Initial announcements of Google Stadia were promising. The simple idea was that instead of gamers having to fork out for expensive hardware, they could stream games. Thus they would be sidestepping ever purchasing a console again. Google went so far as to declare Stadia the ‘future of gaming,’ which was perhaps a bit bold. But then again the technology did seem impressive. Google Stadia launched in 2019.
With 2022 drawing to a close Stadia was officially declared dead. The service lasted not even 3 years, with most responding to the announcement of closure with a shrug. Stadia had so little impact, and attracted so little attention, that most couldn’t even muster a schadenfreude laugh.
Where did it all go so wrong?
A Terrible Business Model
Upon first hearing about Stadia most gamers assumed a Netflix business model would apply. The assumption being based on the advertised pricey subscription fee. But no, it turned out that not only would the subscription have to be paid, but individual games would also have to be purchased at full price. Virtually everyone had the same reaction; why don’t I just buy a console once off, and avoid the ongoing subscription fee?
It was the first big blow to the service, robbing it of virtually all of its appeal. But the terrible business model was just the start of the crippling decisions made by executives. There was also the lofty promises about game performance, almost all of which turned out to be false.
Technical Fibs And Exaggerations
When it comes to gaming performance is important. 30 frames per second (FPS) is fine for browsing the internet, claiming an online casino sign up bonus, and hitting an online casino. But for gaming 30 FPS is subpar, especially given that the average gaming PC can easily handle 60 FPS. Stadia advertising promised 4K resolutions at 60 FPS, throwing buzzwords like teraflops around to justify the claims. Anyone that knew anything about gaming was doubtful. Stadia was a streaming service, lest we forget, meaning that bandwidth would be the biggest challenge. Teraflops had little to do with FPS.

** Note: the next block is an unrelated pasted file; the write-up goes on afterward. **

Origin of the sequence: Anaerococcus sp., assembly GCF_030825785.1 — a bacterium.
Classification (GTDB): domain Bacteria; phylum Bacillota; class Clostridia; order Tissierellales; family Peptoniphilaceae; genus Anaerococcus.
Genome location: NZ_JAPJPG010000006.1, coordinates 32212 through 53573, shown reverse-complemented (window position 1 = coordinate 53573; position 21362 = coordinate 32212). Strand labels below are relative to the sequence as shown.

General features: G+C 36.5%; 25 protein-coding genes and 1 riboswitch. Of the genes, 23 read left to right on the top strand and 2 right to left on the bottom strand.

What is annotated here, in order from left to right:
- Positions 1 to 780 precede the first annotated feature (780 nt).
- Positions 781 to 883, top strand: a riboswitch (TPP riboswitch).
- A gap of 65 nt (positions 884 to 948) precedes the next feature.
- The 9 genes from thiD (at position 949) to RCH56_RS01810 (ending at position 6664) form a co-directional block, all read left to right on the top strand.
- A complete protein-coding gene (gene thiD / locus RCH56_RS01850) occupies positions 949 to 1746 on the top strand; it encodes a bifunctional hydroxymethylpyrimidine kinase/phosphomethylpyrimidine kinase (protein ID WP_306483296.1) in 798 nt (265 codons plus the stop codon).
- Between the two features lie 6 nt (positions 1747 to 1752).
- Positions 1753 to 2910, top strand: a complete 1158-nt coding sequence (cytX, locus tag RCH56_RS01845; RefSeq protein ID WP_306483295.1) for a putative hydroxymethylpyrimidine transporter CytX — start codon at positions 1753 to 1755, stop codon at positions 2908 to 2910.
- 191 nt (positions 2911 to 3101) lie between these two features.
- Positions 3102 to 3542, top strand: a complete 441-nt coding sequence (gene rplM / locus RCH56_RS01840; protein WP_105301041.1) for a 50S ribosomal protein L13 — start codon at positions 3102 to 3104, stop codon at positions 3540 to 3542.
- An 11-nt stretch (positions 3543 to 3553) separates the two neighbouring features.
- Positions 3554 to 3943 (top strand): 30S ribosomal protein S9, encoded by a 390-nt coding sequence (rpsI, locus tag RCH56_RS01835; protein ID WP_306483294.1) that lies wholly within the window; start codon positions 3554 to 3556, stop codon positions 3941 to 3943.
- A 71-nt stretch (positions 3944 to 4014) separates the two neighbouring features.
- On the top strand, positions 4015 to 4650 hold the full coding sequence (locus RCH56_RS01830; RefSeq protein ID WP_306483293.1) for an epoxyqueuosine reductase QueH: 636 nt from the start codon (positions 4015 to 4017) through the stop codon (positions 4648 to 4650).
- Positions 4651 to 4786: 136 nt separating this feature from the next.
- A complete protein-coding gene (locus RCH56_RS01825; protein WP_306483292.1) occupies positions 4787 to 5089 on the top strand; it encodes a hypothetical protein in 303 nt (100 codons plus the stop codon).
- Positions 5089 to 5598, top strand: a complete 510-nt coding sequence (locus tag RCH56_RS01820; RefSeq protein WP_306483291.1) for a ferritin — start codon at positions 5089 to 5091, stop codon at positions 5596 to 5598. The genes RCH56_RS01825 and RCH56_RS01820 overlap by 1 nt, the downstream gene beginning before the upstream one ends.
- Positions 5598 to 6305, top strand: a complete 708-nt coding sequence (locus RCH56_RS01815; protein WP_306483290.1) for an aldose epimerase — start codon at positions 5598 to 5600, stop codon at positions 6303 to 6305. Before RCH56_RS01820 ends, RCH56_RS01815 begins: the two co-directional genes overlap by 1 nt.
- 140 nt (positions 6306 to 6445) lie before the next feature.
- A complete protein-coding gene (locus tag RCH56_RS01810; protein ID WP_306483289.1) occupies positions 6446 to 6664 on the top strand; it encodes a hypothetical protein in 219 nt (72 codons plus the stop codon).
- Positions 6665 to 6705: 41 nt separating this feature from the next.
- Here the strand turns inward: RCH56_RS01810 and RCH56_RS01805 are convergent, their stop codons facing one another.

Upon release almost none of the games ran at 4K or 60 FPS. Some reviewers even struggled to get the game running at 30 FPS without input lag. All the scepticism about Stadia being able to do what was promised turned out to be true, further killing public perception.
Fighting A Losing Battle
There is speculation as to why Google executives insisted on sticking to an unattractive business model, and why marketing teams pushed false claims. But answering the whys isn’t necessary, with the bottom line being that Stadia is one of the biggest tech flops in years.
The market for Stadia did exist, and the service could potentially have been a big hit. If, perhaps, the service had been dramatically more affordable. Modern gamers have been buying new consoles, or nurturing powerful gaming PCs, for decades now. The only way a 30 FPS streaming service would have succeeded is if it was more affordable in the long term.